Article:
One prominent example of how the Department of Justice is involved in this effort is “Operation Crash,” an ongoing multi-agency effort to detect, deter and prosecute those engaged in the illegal killing of rhinoceros and the illegal trafficking of endangered rhinoceros horns.  Thus far, the initiative has resulted in 26 arrests and 18 convictions. 

Another example involves narwhal tusks and teeth.  The narwhal is a medium-sized toothed whale that possesses a large “tusk” from a protruding canine tooth.  It lives year-round in Arctic waters around Greenland, Canada and Russia.  Some medieval Europeans believed narwhal tusks to be the horns from the legendary unicorn.  Narwhals are listed as “threatened” under the Endangered Species Act and are covered by the Convention on International Trade in Endangered Species of Wild Fauna and Flora.  It is illegal to import narwhal parts into the United States without a permit and without declaring the parts at the time of importation.  In January of this year, Andrew Zarauskas was sentenced to 33 months in prison for unlawful trafficking of narwhal tusks and teeth. 

B. Vessel Pollution

Another key area where we work is combatting vessel pollution.  The division’s Vessel Pollution Initiative addresses intentional acts of pollution from ocean-going vessels, including discharges of oil and garbage and the deliberate falsification of official ship records designed to conceal illegal pollution.  These events often occur in international waters.  Criminal penalties imposed in these vessel pollution cases totaled more than $344 million in fines and more than 27 years of confinement.

For example, I would like to highlight U.S. criminal prosecutions under the Act to Prevent Pollution from Ships (APPS), which implements the International Convention for the Prevention of Pollution from Ships (MARPOL).  Countries negotiated MARPOL to minimize pollution of the oceans and seas, including releases of garbage, sewage and oil and air pollution.  Our work in this area has resulted in cases against key segments of the commercial maritime industry.  Defendants in these cases have included owners or operators of cruise ships, container ships, oil and chemical tankers and bulk cargo vessels.  The APPS requires vessels to maintain a record known as an oil record book in which all transfers and disposals of oil-contaminated waste, including the discharge overboard of such waste, must be fully and accurately recorded.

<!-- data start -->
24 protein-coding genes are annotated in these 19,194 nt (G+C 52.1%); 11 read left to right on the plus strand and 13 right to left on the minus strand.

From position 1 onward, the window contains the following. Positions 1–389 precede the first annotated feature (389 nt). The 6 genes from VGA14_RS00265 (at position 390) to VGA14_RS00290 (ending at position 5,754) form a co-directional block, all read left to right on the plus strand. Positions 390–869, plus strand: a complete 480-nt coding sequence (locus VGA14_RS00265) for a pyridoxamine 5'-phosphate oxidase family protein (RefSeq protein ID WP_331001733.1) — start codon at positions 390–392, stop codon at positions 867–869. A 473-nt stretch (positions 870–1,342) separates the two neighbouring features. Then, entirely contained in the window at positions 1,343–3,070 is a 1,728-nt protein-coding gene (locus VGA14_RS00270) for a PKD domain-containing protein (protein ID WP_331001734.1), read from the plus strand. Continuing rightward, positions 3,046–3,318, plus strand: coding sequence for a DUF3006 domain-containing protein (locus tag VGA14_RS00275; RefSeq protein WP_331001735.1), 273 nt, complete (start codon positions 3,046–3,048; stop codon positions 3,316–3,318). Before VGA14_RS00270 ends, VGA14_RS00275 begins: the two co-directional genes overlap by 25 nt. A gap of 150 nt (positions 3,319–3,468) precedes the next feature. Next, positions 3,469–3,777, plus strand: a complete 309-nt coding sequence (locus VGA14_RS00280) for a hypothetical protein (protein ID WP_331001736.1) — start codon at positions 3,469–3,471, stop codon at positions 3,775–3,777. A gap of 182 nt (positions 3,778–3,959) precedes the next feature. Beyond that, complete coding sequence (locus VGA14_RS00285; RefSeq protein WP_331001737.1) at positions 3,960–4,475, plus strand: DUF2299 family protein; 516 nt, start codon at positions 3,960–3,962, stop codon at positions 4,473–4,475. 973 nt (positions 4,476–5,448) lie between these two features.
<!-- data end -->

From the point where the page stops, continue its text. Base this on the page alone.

One recent example, in United States v. Carbofin SPA et al., in March the U.S. District Court for the Middle District of Florida sentenced the defendant to pay a $2.15 million fine and make a $600,000 community service payment to the National Marine Sanctuary Foundation.  Carbofin previously pleaded guilty to three APPS violations.  Carbofin had maintained a false oil record book that failed to record illegal overboard discharges of oily wastes in 2013 and 2014.  While conducting a routine inspection in April 2014, crew members provided Coast Guard inspectors with cell phone video of a black hose being used to discharge oily bilge waste directly overboard.  After examining valves and finding oily residue on the hose, the inspectors confirmed that the hose had been used to bypass pollution prevention equipment and to discharge wastes overboard.

ENRD has accomplished these results in these wildlife trafficking and vessel pollution cases by collaborating with new and existing local, state and international partners.  The cases and initiatives we have devoted ourselves to so far in 2015 indicates the breadth of our work.  And this work provides real benefits for the public and natural environment.


Finally, I want to draw your attention to the creation of a new position designed to facilitate ENRD’s work with state and local government attorneys.  We designed the newly created role of Counselor for State and Local Matters to facilitate the joint efforts by the division and its environmental partners in state and local governments.  The Counselor for State and Local Matters will work with the National Association of Attorneys General, the Environmental Conference of States and individual attorneys in state and local governments working on environment and natural resource matters. 

Maintaining and improving this coordination is critical to our success.  Just this year, ENRD has already filed 13 cases with state parties – some of which I have discussed.  ENRD has entered into settlements in six such cases.  Those six cases have resulted in over $2.1 million in penalties going to state co-plaintiffs.  Additionally, over $2.2 million will go to New York and California upon court approval of two pending consent decrees in the Tonawanda Coke and Lehigh Southwest Cement cases.

In conclusion, ENRD’s efforts bring about concrete results at the local, state and international levels.  We have seen how across all three categories, the Department of Justice leverages resources by partnering with others and advances Administration priorities.  Thank you again for having me here today.

Updated August 6, 2015